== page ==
Twenty-twenty vision, for now
From the U.S. Department of Health and Human Services, I’m Ira Dreyfuss with HHS HealthBeat.
Diabetes is the most common cause of blindness among working-age people. Diabetic retinopathy – which damages small blood vessels in the back of the eye – causes up to 24,000 new cases of blindness each year. And it’s preventable.
But people can’t tell by themselves if they have an early case.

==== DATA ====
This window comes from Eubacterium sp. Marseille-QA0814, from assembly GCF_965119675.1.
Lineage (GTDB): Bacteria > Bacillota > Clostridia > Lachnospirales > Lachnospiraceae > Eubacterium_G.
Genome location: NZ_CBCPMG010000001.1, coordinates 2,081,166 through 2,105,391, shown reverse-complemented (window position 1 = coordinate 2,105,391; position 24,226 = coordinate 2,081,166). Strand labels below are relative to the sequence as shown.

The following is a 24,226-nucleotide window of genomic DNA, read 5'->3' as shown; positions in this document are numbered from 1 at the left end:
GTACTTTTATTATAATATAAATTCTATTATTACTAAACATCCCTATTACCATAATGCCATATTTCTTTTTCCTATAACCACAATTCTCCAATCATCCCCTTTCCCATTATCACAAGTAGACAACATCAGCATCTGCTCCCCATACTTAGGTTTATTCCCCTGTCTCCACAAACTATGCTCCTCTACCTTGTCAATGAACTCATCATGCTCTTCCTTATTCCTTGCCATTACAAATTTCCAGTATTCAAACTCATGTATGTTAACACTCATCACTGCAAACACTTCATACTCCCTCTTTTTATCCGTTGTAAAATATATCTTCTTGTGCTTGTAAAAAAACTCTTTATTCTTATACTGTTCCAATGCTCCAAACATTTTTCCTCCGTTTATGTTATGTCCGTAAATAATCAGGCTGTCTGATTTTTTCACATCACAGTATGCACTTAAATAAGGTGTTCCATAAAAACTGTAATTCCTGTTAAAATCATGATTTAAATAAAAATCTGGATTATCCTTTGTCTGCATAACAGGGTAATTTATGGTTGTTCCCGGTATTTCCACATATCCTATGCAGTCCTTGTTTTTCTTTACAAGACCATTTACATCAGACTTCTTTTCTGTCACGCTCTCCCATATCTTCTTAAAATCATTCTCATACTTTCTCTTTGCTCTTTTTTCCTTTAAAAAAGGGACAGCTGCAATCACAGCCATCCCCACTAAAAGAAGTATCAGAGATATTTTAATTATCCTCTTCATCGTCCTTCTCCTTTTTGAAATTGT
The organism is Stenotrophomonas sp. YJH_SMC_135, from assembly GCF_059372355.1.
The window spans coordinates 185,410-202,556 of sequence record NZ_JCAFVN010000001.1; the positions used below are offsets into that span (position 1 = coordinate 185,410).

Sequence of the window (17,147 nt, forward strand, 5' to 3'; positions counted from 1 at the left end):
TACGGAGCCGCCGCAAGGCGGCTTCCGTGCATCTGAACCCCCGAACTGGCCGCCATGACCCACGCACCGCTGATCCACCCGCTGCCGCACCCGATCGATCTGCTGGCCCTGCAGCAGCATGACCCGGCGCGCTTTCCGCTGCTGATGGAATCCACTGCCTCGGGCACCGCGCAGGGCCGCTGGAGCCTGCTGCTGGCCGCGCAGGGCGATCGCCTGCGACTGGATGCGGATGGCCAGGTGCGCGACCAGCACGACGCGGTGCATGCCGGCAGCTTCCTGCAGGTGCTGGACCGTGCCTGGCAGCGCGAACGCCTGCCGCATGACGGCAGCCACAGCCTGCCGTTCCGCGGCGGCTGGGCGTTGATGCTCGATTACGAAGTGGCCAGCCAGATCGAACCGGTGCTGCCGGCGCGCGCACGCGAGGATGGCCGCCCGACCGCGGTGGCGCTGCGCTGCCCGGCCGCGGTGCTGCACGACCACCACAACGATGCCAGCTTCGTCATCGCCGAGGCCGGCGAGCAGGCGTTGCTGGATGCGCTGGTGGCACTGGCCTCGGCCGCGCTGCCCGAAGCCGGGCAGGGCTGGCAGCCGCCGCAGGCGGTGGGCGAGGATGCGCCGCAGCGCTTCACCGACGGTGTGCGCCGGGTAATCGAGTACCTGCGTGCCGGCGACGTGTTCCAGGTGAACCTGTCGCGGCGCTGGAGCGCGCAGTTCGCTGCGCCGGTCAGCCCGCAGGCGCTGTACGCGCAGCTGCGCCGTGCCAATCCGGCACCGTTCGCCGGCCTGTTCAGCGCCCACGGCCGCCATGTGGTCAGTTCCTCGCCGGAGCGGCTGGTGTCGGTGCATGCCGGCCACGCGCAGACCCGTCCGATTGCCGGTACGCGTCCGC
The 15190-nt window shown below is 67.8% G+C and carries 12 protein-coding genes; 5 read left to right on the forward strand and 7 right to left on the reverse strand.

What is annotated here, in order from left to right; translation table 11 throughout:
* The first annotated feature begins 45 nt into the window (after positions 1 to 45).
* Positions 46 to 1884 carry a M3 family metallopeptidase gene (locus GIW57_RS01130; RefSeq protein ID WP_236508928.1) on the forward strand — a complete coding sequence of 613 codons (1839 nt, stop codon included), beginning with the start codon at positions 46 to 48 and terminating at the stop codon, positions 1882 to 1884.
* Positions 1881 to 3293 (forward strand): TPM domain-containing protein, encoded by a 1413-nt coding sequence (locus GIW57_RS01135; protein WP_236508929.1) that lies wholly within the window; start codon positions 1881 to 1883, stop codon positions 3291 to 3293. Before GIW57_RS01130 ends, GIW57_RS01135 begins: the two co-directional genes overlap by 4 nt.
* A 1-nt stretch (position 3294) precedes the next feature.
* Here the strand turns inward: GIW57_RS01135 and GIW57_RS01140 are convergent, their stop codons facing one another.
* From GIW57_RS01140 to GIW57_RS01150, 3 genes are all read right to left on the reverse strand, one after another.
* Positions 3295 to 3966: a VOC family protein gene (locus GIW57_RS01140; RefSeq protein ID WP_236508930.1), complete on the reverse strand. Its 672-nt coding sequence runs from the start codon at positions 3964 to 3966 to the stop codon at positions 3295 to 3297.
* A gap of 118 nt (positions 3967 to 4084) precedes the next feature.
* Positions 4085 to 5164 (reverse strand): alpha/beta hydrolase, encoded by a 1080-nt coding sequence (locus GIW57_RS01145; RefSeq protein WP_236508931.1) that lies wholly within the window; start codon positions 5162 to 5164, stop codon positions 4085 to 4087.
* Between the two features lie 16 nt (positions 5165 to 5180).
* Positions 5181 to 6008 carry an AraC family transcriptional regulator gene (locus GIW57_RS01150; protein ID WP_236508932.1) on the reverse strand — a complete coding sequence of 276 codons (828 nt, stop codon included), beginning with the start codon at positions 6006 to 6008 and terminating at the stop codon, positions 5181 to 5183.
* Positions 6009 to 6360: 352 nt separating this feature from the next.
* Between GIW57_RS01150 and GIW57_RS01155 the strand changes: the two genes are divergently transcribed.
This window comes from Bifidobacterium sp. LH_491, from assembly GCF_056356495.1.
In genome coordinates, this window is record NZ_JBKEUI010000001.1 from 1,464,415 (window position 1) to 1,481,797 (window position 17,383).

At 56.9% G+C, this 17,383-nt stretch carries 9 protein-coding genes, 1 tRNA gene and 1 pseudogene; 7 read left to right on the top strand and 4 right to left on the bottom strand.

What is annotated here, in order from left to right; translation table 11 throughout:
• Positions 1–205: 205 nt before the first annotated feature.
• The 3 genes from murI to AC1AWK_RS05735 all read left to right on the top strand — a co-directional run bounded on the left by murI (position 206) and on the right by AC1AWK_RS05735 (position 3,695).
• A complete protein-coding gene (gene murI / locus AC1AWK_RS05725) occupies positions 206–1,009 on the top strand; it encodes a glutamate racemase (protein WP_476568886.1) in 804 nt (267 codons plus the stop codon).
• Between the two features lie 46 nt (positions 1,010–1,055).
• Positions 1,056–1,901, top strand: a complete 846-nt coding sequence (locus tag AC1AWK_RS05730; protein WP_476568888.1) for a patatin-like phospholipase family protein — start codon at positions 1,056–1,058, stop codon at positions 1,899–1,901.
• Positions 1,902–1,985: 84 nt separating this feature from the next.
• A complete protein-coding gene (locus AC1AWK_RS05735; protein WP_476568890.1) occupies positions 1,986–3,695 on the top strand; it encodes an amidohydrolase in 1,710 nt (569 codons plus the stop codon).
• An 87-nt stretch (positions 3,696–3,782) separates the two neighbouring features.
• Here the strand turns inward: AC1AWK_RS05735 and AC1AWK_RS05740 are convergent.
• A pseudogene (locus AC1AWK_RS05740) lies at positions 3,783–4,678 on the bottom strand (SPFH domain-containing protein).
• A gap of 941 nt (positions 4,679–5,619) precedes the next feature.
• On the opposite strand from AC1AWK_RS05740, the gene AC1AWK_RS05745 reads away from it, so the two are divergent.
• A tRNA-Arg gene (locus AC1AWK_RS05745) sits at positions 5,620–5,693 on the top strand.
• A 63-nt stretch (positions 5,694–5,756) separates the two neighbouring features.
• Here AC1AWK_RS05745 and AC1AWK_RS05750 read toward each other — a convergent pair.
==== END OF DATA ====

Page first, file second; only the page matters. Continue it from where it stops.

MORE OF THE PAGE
Dr. Susan Primo of Emory University is a member of the National Diabetes Education Program, a partnership of the National Institutes of Health and the Centers for Disease Control and Prevention:
"There are often no symptoms to having diabetic retinopathy. A person could conceivably have 20/20 vision – or almost near-perfect vision – yet still have ravaging effects of diabetic eye disease." (10 seconds)
It takes a dilated eye exam by an eye specialist to spot diabetic retinopathy early. It’s also important that diabetes is well controlled.
Learn more at hhs.gov.
HHS HealthBeat is a production of the U.S. Department of Health and Human Services. I’m Ira Dreyfuss.
Last revised: May 7, 2011